There's nothing remarkable about it. All one has to do is hit the right keys at the right time and the instrument plays itself.
-- Johann Sebastian Bach

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Post by Mark Antony Owen » Sat Jun 10, 2006 5:35 pm

Music education in the average UK comprehensive school is a joke. It certainly was in mine, and from what I keep hearing from those with an eye (and ear) on things, it's not improved. Our music master could not have been a more disinterested man: someone who had convinced himself - through cynical experience - that kids weren't bothered about learning serious music; that they just needed to copy out stuff from text books, leaving all but the privately tutored and exceptionally talented to pass in the subject while everyone else failed. It was a disgrace, and I feel cheated. Had music been taught with enthusiasm when I was at school, I'd have certainly pursued it with more interest earlier on. As it was, it was treated as dry and scholarly, and not something with which we 'plebs' needed to concern ourselves. :x

And for what it's worth, I agree with Corlyss: music should be present even before birth. Not just classical, but many varieties. And yes, setting aside some quiet time is definitely important. I think Corlyss will know exactly what I mean if I quote Heindel here: 'Noise destroys poise'. :wink:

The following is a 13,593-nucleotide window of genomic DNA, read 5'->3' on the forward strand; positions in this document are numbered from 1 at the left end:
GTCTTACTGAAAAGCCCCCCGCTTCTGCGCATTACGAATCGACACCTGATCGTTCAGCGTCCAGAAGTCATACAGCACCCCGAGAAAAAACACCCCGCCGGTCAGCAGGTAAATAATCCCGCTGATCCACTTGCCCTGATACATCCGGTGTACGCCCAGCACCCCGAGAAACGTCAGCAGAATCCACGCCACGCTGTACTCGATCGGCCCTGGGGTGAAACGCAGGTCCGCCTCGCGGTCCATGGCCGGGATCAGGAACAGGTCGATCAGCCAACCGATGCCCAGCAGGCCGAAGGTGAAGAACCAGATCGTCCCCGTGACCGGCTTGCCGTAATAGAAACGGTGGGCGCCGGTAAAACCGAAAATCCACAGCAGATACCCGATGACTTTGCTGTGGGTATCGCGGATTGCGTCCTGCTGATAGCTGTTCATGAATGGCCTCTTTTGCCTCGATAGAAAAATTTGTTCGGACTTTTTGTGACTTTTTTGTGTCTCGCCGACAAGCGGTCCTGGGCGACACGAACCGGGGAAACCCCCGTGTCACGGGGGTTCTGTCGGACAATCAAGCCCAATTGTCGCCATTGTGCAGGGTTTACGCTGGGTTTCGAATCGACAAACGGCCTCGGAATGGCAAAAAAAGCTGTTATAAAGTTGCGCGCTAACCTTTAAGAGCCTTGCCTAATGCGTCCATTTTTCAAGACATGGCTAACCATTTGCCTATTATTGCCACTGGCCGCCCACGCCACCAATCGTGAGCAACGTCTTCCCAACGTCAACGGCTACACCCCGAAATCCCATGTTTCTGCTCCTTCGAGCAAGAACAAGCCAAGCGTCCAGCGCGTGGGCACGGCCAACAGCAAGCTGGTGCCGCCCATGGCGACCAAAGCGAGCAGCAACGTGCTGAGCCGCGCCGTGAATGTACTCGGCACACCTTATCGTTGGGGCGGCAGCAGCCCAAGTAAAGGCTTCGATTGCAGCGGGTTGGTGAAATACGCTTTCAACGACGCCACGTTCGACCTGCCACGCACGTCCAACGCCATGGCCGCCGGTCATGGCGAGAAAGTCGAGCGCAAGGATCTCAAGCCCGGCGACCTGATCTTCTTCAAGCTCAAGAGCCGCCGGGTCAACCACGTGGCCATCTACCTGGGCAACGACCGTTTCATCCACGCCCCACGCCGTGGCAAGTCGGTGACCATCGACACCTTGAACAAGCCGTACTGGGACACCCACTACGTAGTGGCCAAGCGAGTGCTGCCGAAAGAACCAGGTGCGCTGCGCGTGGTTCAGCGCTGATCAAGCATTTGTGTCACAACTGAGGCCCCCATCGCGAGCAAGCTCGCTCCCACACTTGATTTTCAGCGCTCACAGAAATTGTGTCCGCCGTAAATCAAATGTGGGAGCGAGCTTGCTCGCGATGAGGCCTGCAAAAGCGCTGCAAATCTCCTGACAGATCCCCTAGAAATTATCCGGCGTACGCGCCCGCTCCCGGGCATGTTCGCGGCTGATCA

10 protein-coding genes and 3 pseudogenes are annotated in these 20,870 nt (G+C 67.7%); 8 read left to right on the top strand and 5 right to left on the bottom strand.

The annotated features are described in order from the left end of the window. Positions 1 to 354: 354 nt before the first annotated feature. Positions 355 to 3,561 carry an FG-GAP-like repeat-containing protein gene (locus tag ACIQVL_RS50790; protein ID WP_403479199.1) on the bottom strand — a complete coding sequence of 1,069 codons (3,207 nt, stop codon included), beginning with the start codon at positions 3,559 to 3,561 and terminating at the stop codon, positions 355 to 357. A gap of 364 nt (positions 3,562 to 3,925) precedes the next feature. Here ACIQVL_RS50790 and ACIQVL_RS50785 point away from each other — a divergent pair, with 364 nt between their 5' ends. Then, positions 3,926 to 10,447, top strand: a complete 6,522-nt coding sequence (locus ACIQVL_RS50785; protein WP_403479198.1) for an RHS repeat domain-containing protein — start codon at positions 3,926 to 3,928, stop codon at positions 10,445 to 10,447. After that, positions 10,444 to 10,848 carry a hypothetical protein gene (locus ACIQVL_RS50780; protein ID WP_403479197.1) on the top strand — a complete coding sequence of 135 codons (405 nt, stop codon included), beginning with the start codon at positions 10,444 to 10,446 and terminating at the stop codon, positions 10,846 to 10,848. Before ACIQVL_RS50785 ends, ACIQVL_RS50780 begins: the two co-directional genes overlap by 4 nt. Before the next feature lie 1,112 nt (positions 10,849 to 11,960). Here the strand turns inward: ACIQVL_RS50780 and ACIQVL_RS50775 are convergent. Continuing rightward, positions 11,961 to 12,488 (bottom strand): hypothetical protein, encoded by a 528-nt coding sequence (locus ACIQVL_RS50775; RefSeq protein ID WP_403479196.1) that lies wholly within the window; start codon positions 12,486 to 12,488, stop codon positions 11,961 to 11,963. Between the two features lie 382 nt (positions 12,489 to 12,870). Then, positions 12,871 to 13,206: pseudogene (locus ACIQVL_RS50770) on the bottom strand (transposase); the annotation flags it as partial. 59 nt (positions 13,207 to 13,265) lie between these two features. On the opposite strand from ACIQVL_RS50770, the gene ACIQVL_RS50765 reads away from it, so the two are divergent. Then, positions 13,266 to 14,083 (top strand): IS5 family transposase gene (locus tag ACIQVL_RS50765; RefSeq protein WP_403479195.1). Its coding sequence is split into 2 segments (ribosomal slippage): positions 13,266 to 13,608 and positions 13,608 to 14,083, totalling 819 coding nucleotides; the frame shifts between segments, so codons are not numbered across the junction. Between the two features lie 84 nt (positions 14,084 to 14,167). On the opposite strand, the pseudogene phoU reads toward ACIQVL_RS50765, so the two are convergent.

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Post by Donald Isler » Sun Jun 11, 2006 7:23 am

Thank you, Agnes, and British friends, for your interesting observations.
Donald Isler

Lark Ascending
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Post by Lark Ascending » Sun Jun 11, 2006 8:21 am

jbuck919 wrote:I'm sure that's the kind of response Donald was hoping for, and thanks. BTW we do know that what we call "private schools" are called "public schools" there, and what we call "public schools" are called "comprehensive schools." And I teach "maths," not "math."
In responding to Donald's query I typed the words that came to me, which did not include public school, or any of several terms for British state schools. I didn't for one moment imagine that my choice of language would be taken as an insult to your intelligence. I'm sorry for any offence I have inadvertently caused and will endeavour not to repeat the error in future posts.
"Look here, I have given up my time, my work, my friends and my career to come here and learn from you, and I am not going to write a petit menuet dans le style de Mozart." - Ralph Vaughan Williams to Maurice Ravel

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Post by jbuck919 » Sun Jun 11, 2006 8:26 am

Lark Ascending wrote: